The saline slopes of Mars: NASA confirms evidence for flowing liquid water

False-colour image of RSL on slopes in Hale crater. The blue colour is thought not to be related to their formation, but instead are from the presence of the mineral pyroxene. The image is produced by draping an orthorectified (Infrared-Red-Blue/Green(IRB)) false colour image (ESP_030570_1440) on a Digital Terrain Model (DTM) of the same site produced by High Resolution Imaging Science Experiment (University of Arizona). Vertical exaggeration is 1.5. Image Credit: NASA/JPL/University of Arizona

False-colour image of RSL on slopes in Hale crater. The blue colour is thought not to be related to their formation, but instead are from the presence of the mineral pyroxene. The image is produced by draping an orthorectified (Infrared-Red-Blue/Green(IRB)) false colour image (ESP_030570_1440) on a Digital Terrain Model (DTM) of the same site produced by High Resolution Imaging Science Experiment (University of Arizona). Vertical exaggeration is 1.5.
Image Credit: NASA/JPL/University of Arizona

In a finding that is sure to fuel the ongoing debate about possible life on Mars, NASA announced yesterday the confirmation that intriguing seasonal dark streaks running down Sun-facing slopes are indeed flows of liquid water. The water is salty (briny), but just the fact that it is current liquid water, albeit transient and in relatively small amounts, is still big news.

The findings, detailed in a new paper just published, come from the Compact Reconnaissance Imaging Spectrometre for Mars on board the Mars Reconnaissance Orbiter spacecraft (MRO). MRO has been examining the Recurring Slope Lineae (RSL) phenomenon on Mars for several years, and now the spacecraft has confirmed the existence of hydrated salts on RSL slopes from four different RSL locations on the planet. These salts would be leftover deposits from briny water which evaporates after being exposed on the surface for short periods of time. Fresh water would quickly sublimate into the atmosphere, since the atmospheric pressure and temperatures are too low for liquid water to normally remain long on the Martian surface.

RSL emanating out of the walls of Garni crater. The streaks are narrow, but up to several hundred metres in length. Image Credit: NASA/JPL/University of Arizona

RSL emanating out of the walls of Garni crater. The streaks are narrow, but up to several hundred metres in length. Image Credit: NASA/JPL/University of Arizona

“Our quest on Mars has been to ‘follow the water,’ in our search for life in the universe, and now we have convincing science that validates what we’ve long suspected,” said John Grunsfeld, astronaut and associate administrator of NASA’s Science Mission Directorate in Washington. “This is a significant development, as it appears to confirm that water – albeit briny – is flowing today on the surface of Mars.”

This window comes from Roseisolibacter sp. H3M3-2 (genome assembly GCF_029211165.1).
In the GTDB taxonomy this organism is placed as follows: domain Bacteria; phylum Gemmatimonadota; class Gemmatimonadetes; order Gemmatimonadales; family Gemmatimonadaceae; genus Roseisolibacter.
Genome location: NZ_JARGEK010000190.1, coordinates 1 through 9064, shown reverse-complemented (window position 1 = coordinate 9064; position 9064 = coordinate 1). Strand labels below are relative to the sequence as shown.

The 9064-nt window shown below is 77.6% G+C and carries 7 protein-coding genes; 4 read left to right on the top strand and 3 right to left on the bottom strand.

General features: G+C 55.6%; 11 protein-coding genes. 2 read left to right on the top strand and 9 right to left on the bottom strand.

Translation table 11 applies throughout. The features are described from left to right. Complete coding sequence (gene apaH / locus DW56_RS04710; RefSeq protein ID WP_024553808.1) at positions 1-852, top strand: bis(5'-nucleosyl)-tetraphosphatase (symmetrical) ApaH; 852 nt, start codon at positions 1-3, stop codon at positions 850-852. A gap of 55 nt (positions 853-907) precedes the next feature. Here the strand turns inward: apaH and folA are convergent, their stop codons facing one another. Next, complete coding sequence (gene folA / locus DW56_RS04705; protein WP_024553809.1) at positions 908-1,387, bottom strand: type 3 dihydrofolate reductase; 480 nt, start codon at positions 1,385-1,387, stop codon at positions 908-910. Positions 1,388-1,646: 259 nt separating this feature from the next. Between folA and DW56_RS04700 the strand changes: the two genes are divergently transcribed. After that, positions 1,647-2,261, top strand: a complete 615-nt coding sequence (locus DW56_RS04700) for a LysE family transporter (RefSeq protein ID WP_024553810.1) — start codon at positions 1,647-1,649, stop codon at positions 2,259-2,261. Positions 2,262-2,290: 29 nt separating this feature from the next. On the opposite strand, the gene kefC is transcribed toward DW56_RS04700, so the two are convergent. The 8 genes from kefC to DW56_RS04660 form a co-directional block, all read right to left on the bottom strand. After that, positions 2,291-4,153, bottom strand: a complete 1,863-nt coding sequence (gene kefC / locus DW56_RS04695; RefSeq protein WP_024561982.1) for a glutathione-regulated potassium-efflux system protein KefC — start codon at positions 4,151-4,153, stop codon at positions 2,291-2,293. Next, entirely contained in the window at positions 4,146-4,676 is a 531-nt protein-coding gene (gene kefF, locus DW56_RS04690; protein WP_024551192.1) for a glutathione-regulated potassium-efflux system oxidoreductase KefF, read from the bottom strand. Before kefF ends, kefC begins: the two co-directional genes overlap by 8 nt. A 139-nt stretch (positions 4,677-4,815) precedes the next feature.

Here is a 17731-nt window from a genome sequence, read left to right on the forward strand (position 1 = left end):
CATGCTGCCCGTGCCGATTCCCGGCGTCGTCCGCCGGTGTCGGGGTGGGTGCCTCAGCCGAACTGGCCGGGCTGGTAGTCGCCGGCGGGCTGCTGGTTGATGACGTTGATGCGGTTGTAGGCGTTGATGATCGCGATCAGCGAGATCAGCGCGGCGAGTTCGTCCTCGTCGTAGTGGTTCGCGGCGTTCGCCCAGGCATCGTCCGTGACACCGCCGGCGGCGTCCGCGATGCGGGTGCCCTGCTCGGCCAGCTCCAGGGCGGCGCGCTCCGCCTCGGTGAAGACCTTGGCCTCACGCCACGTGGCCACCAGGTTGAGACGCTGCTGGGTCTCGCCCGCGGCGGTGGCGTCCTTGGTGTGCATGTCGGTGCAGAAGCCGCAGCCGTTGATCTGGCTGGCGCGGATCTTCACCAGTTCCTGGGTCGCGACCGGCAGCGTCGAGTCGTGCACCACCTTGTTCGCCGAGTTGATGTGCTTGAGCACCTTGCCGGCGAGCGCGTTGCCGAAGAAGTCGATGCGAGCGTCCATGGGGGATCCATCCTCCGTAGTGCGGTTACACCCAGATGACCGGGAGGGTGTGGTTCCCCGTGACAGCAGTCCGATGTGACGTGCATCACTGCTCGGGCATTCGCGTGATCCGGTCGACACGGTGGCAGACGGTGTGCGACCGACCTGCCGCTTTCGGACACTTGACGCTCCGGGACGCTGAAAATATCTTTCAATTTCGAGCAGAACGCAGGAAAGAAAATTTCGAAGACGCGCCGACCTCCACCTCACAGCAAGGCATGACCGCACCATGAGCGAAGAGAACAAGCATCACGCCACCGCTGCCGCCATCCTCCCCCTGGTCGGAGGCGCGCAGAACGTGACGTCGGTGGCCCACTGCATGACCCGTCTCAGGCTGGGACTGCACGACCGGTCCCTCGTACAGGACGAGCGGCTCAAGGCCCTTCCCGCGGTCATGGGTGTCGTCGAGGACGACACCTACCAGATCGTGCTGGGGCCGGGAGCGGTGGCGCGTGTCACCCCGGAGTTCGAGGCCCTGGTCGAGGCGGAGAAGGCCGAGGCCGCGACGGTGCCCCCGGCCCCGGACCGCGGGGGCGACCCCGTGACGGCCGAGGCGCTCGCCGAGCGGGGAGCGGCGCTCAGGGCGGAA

The RSL flows have been a mystery to planetary scientists for years now; they are long, dark, narrow features running down warmer, Sun-facing slopes on hills or in craters in the mid-latitudes and equatorial regions. MRO has observed them appearing repeatedly on an annual basis. After first appearing in times of warmer temperatures, they tend to fade over time as temperatures cool again, appearing like soil which becomes wet and then gradually dries out. Indeed, the leading hypothesis has been that they are temporary flows of briny liquid water, but confirming that has been difficult, until now. The flows are smaller amounts of water wetting the ground, rather than streams per se, but any liquid water seen in Mars’ hostile environment is an exciting discovery. The streaks are typically only a few metres wide, but can be several hundred metres long.

“We found the hydrated salts only when the seasonal features were widest, which suggests that either the dark streaks themselves or a process that forms them is the source of the hydration. In either case, the detection of hydrated salts on these slopes means that water plays a vital role in the formation of these streaks,” said Lujendra Ojha of the Georgia Institute of Technology (Georgia Tech) in Atlanta, lead author of a report on these findings published September 28 by Nature Geoscience.

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Water had been the leading hypothesis to explain the RSL, but that couldn’t be proven until the chemical components of the dark streaks could be analyzed. “The salts are hydrated when we observe them,” Ojha noted. “What was missing was the chemical identity – until now,” he added.

From the paper:

“Recurring Slope Lineae (RSL) are seasonal flows on warm Martian slopes initially proposed, but not confirmed, to be caused by briny water seeps. Here we report spectral evidence for hydrated salts on RSL slopes from four different RSL locations from the Compact Reconnaissance Imaging Spectrometer for Mars on board Mars Reconnaissance Orbiter. These results confirm the hypothesis that RSL are due to present-day activity of briny water.”